Rent-a-Girlfriend (Episode 8 — “Christmas and Girlfriend”)
I don’t like Rent-a-Girlfriend, but it has a Christmas episode, so… here we are. The anime is about Kazuya, a 20-year-old college student and archetypical “virgin loser” who could be considered relatable were it not for the fact that he is a walking pile of misogyny. Instead, he is perhaps the best example of how not to act during Christmastime, or as a person in general.
Episode 8 showcases Kazuya’s problematic personality. While exiting the bank, Kazuya sees Chizuru out on what he assumes is a date. Thrown into despair at the thought of another person being happy, Kazuya decides to stalk her. Creeping behind trees and eavesdropping on conversations, he lets his imagination run rampant, angry that Chizuru might actually have a life outside of being a rental girlfriend. When he accidentally reveals that he has been stalking her for the better part of a day, Chizuru is frustrated to the point of wanting to pull her own hair out as she explains that it’s all his misunderstanding. The episode ends with a moment of forgiveness bordering on idiocy, as Chizuru forgives Kazuya of his actual crime and gives him a gift.
I don’t think I’ve ever seen a Christmas episode so devoid of the goodwill that usually accompanies the holiday. This is a Christmas episode in the same way that Die Hard is a Christmas movie: it happens to take place during Christmas. At least the soundtrack tries to up the immersion with a passable rendition of “Jingle Bells.”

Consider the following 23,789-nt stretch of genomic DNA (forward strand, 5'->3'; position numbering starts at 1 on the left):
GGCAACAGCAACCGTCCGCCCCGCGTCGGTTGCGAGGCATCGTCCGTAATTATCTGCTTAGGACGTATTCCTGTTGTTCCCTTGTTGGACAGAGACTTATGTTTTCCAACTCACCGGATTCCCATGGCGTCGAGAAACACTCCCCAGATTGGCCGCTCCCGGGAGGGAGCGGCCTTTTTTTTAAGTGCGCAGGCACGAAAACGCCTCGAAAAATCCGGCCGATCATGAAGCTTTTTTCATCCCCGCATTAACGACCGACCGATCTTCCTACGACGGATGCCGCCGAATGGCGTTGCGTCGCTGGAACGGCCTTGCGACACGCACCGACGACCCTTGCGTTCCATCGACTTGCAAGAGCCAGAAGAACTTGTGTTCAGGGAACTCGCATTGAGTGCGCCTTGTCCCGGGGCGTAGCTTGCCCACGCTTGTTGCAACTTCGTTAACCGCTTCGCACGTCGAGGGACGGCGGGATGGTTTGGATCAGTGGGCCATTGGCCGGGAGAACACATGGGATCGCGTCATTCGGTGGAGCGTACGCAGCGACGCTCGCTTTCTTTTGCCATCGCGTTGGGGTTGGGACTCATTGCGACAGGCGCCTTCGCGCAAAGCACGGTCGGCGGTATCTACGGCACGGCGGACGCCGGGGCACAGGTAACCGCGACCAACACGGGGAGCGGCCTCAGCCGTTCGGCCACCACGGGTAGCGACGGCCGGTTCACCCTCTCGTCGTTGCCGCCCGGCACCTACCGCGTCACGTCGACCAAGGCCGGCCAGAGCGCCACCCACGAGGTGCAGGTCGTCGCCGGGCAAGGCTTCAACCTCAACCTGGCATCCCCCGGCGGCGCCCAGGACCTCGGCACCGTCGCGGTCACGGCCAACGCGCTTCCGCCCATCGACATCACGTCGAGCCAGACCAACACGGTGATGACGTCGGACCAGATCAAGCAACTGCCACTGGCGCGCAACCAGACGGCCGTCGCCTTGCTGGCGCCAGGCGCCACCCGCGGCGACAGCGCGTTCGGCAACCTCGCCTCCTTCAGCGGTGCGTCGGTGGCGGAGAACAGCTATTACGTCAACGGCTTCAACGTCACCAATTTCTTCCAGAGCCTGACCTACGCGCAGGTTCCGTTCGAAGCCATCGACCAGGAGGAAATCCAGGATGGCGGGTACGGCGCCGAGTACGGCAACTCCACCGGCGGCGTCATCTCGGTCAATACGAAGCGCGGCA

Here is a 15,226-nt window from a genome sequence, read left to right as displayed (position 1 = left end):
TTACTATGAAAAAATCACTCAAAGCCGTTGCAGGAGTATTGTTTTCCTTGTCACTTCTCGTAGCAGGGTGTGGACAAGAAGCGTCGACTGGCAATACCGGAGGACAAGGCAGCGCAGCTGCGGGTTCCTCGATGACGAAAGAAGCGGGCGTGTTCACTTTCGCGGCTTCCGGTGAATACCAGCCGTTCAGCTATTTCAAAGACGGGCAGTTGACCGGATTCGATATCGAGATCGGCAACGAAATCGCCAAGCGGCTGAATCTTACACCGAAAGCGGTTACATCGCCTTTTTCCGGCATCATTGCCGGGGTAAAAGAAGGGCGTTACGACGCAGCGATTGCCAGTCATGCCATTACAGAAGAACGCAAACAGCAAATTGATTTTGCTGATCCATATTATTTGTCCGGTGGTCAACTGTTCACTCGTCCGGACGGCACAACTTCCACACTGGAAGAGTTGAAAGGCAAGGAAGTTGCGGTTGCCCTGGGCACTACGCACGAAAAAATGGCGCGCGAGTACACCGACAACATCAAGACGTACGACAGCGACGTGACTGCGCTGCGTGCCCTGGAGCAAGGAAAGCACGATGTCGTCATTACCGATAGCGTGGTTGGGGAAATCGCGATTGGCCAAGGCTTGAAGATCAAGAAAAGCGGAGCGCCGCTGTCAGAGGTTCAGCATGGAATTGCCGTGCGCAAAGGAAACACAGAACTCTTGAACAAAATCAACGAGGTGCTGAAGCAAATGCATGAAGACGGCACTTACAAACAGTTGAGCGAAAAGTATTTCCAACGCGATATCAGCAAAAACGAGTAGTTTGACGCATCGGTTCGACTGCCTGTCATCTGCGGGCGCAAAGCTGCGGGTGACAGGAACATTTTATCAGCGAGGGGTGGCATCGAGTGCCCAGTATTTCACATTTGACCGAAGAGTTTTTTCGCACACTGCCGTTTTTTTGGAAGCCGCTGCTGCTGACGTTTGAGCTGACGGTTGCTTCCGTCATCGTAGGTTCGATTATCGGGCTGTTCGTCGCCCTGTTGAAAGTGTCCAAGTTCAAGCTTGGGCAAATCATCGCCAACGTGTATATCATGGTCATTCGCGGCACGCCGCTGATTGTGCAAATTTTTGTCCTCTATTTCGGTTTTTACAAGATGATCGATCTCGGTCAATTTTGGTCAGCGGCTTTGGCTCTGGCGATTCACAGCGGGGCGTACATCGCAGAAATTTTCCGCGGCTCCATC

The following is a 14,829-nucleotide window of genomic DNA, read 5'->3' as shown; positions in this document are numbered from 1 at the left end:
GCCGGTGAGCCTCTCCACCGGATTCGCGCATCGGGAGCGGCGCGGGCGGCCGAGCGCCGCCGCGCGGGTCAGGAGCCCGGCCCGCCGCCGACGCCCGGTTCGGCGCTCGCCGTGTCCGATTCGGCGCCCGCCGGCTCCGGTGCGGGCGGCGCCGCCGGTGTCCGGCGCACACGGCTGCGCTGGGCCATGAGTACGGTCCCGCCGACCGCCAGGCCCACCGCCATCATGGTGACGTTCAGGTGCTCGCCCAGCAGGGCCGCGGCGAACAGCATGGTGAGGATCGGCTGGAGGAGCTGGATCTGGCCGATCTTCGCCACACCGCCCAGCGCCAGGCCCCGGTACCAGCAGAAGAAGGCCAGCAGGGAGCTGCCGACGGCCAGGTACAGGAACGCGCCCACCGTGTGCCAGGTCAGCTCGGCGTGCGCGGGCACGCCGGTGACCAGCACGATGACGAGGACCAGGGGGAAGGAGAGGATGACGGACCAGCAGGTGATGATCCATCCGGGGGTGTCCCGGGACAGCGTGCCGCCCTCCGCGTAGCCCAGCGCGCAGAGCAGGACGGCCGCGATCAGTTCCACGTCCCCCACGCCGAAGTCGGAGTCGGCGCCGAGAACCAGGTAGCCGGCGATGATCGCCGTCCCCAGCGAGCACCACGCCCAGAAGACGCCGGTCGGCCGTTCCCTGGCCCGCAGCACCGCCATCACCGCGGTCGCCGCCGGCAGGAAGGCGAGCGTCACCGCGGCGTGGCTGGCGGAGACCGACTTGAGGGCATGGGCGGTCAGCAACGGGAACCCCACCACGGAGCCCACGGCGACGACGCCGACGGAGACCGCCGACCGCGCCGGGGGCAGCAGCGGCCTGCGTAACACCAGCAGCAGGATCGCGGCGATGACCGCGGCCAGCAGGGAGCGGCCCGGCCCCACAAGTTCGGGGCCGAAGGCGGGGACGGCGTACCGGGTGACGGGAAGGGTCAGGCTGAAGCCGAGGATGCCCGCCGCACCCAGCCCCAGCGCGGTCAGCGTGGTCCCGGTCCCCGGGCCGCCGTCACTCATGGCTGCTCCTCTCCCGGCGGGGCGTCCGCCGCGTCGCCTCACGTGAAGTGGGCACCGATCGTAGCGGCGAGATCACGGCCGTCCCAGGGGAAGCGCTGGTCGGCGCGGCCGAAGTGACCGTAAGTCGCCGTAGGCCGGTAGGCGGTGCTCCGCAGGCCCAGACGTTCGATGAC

Sakura Trick (Episode 8, Part B — “Cherry Blossom-Colored Christmas”)
Sakura Trick follows two best friends, Haruka Takayama and Yuu Sonoda. In their first year of high school, the two decide to do something special to signify their closeness, which leads to a kiss. However, following episode after episode of seeing Haruka and Yuu get increasingly intimate, “Cherry Blossom-Colored Christmas” illustrates the two suddenly avoiding each other.
This rift catches the attention of Yuu’s older sister, Mitsuki. During a group outing with the main duo and their friends to watch a Christmas light show, Mitsuki tries to get the two to talk about their problems. Since the segment is just half the length of a single episode, it’s not long before we find out what’s really behind the couple’s weird behavior. Before that, viewers get to enjoy the usual comedy that Sakura Trick has, with Mitsuki’s fixation on Haruka and Yuu’s relationship (albeit for their distance rather than proximity this time) annoying Yuzu once more and Kaede getting depressed over her used-up Christmas budget.
As is the norm for the show, the segment also has adorable and fluffy yuri moments that will make even the stoniest of personalities go “awww.” In the end, Haruka and Yuu get over their issues and kiss while embracing each other, with the light show’s heart-shaped displays serving as the backdrop. It’s an absolutely lovely sight that will make you want to spend the holiday with your beloved.